BLET puts deputy on fast track

Recent grad is Scotland officer

By Wylie Bell - For the Exchange

LAURINBURG — Amanda Williams signed up on the last day for students to register for Basic Law Enforcement Training at Richmond Community College last spring.

She’s glad for that last-minute decision; otherwise, she wouldn’t be wearing the Scotland County Sheriff’s Office deputy’s uniform that distinguishes her as a member of a force sworn to protect and serve the community.

A former member of the U.S. armed forces, Williams was enrolled in RCC’s Criminal Justice program when she signed up for the BLET program.

She said she wasn’t sure she could juggle both at the same time, but she made it work, graduating with her associate degree in May 2015 and getting hired on at the Scotland County Sheriff’s Office a month later.

“The BLET program at Richmond gives you the proper training you need to begin law enforcement work. It is very structured and planned out, and it gives you the best training you can get,” Williams said.

The BLET program utilizes N.C. Criminal Justice Training and Standards Commission mandated topics and methods of instruction. Every law enforcement officer employed by an agency in North Carolina must successfully complete BLET and pass the BLET state exam.

General subjects of the program include criminal, juvenile, civil, traffic and alcoholic beverage laws; investigative, patrol, custody, and court procedures; emergency responses; and ethics and community relations.

Outside of classroom lecture, students participate in physical training, which culminates in a challenging test of strength, endurance and agility while maintaining mental alertness. Commonly referred to as the POPAT (Police Officers Physical Abilities Test), many of the exercises and obstacles involved relate to physical and mental tasks they might face on the job.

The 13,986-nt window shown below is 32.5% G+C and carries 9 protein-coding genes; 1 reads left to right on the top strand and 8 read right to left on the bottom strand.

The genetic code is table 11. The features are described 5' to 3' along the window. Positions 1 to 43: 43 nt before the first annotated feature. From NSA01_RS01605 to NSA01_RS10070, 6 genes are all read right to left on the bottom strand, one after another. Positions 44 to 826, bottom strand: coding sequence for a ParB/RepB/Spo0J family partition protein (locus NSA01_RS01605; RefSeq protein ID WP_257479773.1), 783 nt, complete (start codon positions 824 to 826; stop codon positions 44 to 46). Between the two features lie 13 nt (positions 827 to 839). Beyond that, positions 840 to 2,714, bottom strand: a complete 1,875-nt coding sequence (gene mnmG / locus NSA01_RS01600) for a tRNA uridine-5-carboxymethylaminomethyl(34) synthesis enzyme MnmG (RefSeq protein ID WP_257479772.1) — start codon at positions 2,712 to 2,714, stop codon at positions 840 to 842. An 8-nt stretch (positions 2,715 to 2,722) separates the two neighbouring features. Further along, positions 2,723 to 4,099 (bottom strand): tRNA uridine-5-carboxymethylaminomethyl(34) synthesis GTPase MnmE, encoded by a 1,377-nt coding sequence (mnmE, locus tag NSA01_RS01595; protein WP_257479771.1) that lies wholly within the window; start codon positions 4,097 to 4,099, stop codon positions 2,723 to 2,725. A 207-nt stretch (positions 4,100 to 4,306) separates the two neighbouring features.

“The physical training was both difficult and fun. A lot of running, lot of push-ups and a lot of sit-ups,” Williams said. “My favorite part of the BLET program was SCAT, Subject Control Arrest Techniques, which teaches you hand-to-hand type maneuvers and strategies for safely controlling a subject while making an arrest.”

Other portions of the BLET program include firearms and defensive driving. Students learn how to safely use, carry and store a firearm, and they must pass a qualifying test on the firing range. As for the driving lessons, students learn how to think quickly behind the wheel at high rates of speed and how to plan the best routes when responding to an incident.

While law enforcement has long been a career goal for Williams, Thomas Thompson was making a career change when he enrolled in the BLET program last spring. The former firefighter decided to start a new chapter in his life and interviewed for a position at the Richmond County Sheriff’s Office. He was hired by the agency, which sponsored him through the BLET program.

“Every law enforcement agency is different, and you learn a lot on the job, but the BLET program teaches you the basics of law, how to investigate a crime and ethics. Ethics is very important because you are dealing with different people every day,” said Thompson.

As a sheriff’s deputy, Thompson’s territory includes all of Richmond County. He said he enjoys being out in the community and knowing each day is going to be different.

“You talk to a lot of different people and you see different needs of people,” Thompson said. “For the most part, the presence of law enforcement is well received throughout the county.”

RCC will be offering its next BLET program Feb. 22 through Aug. 10. Applications are due Feb. 12. Interested individuals are encouraged to apply early by calling 910-410-1700, or email [email protected]
Recent grad is Scotland officer

By Wylie Bell

For the Exchange

Wylie Bell is director of Marketing and Communications at Richmond Community College

Wylie Bell is director of Marketing and Communications at Richmond Community College

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